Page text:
One puzzling feature in bacteria is the retention or acquisition of a special factor to decode UGA as a stop signal. Mammals and other eukaryotes have one release factor, eRF1, to decode all three stop signals, and a single site on the factor recognizes them [4]. In contrast, bacteria have a release factor to recognize UAA and UAG, namely RF1, but an unique factor RF2 for UGA, although this factor can also recognize UAA. Indeed genetic selectionhas derived a factor variant that can recognize all three codons [5], and the yeast mitochondrial factor mtRF1 can recognize UGA on bacterial ribosomes [6]. Clearly then it is not difficult to derive a single factor that could recognize all three stop signals in bacteria. This suggests that there been some selective pressure to retain a separate factor for the decoding of UGA. The expression and the activity of the UGA decoding factor RF2 is controlled in a highly sophisticated way in contrast to the other factor, RF1. It has one of the now classic recoding sites in its gene, providing an exquisite mechanism to control its synthesis [7], and this seems to have been conserved in most of the prokaryotes species examined to date. In addition, the activity of the factor is also apparently controlled by a conformational switch linking two functional domains for decoding UGA and for hydrolysis of the completed polypeptide [8]. Interestingly this region has now been found to contain a motif that is highly conserved between all known decoding release factors [9]. Bacterial RF1 seems not to be so sensitive to this conformational switch and thereby subject to activity regulation. These observations seem to indicate that bacteria have undergone positive selection to retain a special factor for UGA and have evolved special mechanisms to regulate its activity. It may mean that there are aspects to the role of the UGA signal that are beyond our understanding at present.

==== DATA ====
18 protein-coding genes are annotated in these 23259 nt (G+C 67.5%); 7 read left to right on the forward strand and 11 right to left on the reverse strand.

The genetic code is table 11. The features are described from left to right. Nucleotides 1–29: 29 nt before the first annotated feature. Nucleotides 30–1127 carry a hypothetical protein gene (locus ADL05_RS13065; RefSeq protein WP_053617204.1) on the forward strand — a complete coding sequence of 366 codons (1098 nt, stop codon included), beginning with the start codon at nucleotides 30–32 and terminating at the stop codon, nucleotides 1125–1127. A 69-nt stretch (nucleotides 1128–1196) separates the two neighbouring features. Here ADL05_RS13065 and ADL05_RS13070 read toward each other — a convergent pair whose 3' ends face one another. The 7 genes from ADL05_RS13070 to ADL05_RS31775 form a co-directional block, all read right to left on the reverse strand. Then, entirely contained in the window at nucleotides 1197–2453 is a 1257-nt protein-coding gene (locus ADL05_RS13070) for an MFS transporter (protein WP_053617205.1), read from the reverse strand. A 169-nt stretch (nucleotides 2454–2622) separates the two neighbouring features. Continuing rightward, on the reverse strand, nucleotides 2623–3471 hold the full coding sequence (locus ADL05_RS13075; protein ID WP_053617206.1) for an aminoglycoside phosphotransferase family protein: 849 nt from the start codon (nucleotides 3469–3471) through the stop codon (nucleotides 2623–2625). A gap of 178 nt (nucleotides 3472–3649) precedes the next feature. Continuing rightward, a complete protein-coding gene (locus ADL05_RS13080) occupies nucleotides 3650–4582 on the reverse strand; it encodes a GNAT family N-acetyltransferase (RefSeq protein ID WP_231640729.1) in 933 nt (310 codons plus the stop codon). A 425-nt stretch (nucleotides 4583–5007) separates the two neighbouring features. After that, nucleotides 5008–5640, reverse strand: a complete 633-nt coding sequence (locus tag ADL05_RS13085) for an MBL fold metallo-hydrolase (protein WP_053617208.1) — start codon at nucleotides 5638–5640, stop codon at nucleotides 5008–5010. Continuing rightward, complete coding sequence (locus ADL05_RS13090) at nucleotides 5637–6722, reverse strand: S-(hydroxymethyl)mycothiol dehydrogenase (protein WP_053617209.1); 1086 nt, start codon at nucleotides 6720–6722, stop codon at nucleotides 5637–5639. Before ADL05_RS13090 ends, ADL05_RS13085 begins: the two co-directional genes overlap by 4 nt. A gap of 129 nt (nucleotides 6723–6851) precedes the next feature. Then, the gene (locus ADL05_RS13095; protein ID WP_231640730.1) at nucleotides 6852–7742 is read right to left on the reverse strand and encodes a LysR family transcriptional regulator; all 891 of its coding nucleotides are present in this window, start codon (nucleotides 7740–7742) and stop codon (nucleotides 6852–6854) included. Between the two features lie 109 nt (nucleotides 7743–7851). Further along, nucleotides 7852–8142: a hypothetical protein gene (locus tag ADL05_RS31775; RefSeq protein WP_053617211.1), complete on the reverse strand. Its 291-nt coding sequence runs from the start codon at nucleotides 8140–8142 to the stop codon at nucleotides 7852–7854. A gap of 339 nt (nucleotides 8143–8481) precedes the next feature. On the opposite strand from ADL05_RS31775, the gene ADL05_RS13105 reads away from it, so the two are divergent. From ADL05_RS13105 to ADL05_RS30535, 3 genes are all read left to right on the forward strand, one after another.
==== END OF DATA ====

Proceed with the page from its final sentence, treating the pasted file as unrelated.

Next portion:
Why is UGA, rather than the other stop codons, used as a dual signal in protein synthesis for stop or another event? The answer to this seems to be found when we examine its role as a stop signal. The key here is the realization that the signal for stop in protein synthesis has elements upstream and downstream that strongly influence its strength. We have shown that the base following the stop codon (+4) is a strong determinant in the efficiency by which a stop signal is decoded [10, 11]. Moreover, the +4, +5, and +6 bases following UGA will cross-link to the decoding factor, RF2, from a zero length thio-U moiety in the mRNA [12, 13], in addition to the first position of the stop codon (thio-UGA) [14]; and the +6 base can influence the efficiency of decoding by the factor [15]. This implies a contact between the factor and at least 6 bases of the mRNA during the decoding process. Isaksson and coworkers have shown the last two codons before the stop codon influence near cognate misincorporation of amino acids at UGA stop codons. The critical parameter is the coding potential of the two codons, that is the nature of the amino acids they encode and, in some cases, the isoaccepting species of tRNA at the -1 codon [16, 17]. The implication of these observations is that the decoding factor RF2 enters the A site of the active center of the ribosome, spanning the decoding site of the small subunit and the peptidyltransferase center of the large subunit, and it makes contact with the last amino acids of the completed polypeptide chain and the ultimate tRNA. Whether these are specific interactions between the release factor and the other ligands in the center, or whether there are some combinations of these ligands that allow a lower rate of association of the factor with the site just from steric hindrance, remains to be determined. However, the two upstream codons have the net effect of contributing to the strength of the termination signal. We envisage that bacteria have a twelve base sequence element influencing signal strength with a core of four bases, the codon and the base following. Are these parameters specific to stop signals containing only UGA or relevant to all three stop codons? While these considerations are indeed relevant to all signals, the UGA-containing signals seem to be more sensitive to the parameters that determine the strength of the signal. This may be the reason why UGA is able to act as a dual signal, where there is strong competition between the stop mechanism and an alternative event, and why UGA superficially appears to be a poor choice for a mainstream stop signal.